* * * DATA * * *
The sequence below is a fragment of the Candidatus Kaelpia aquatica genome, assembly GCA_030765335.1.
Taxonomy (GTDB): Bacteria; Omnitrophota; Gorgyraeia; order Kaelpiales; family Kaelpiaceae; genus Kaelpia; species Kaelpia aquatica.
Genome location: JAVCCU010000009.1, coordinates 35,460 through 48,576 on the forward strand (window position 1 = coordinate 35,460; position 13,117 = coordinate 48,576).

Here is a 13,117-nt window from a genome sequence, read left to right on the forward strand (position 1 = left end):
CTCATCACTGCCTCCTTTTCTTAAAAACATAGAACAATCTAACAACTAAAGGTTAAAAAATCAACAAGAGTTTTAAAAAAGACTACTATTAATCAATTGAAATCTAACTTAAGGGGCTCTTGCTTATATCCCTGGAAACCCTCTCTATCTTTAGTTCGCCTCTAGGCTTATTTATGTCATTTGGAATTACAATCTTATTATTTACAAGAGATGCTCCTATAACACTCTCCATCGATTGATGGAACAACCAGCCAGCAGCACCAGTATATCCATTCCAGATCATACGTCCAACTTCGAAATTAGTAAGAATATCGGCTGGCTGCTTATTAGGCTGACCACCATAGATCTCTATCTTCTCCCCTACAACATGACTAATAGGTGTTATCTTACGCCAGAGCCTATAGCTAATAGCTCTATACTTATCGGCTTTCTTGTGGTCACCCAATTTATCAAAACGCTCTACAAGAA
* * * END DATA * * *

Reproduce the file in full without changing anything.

The sequence below is a fragment of the Candidatus Kaelpia aquatica genome, assembly GCA_030765335.1.
Taxonomy (GTDB): Bacteria; Omnitrophota; Gorgyraeia; order Kaelpiales; family Kaelpiaceae; genus Kaelpia; species Kaelpia aquatica.
Genome location: JAVCCU010000009.1, coordinates 35,460 through 48,576 on the forward strand (window position 1 = coordinate 35,460; position 13,117 = coordinate 48,576).

Here is a 13,117-nt window from a genome sequence, read left to right on the forward strand (position 1 = left end):
CTCATCACTGCCTCCTTTTCTTAAAAACATAGAACAATCTAACAACTAAAGGTTAAAAAATCAACAAGAGTTTTAAAAAAGACTACTATTAATCAATTGAAATCTAACTTAAGGGGCTCTTGCTTATATCCCTGGAAACCCTCTCTATCTTTAGTTCGCCTCTAGGCTTATTTATGTCATTTGGAATTACAATCTTATTATTTACAAGAGATGCTCCTATAACACTCTCCATCGATTGATGGAACAACCAGCCAGCAGCACCAGTATATCCATTCCAGATCATACGTCCAACTTCGAAATTAGTAAGAATATCGGCTGGCTGCTTATTAGGCTGACCACCATAGATCTCTATCTTCTCCCCTACAACATGACTAATAGGTGTTATCTTACGCCAGAGCCTATAGCTAATAGCTCTATACTTATCGGCTTTCTTGTGGTCACCCAATTTATCAAAACGCTCTACAAGAA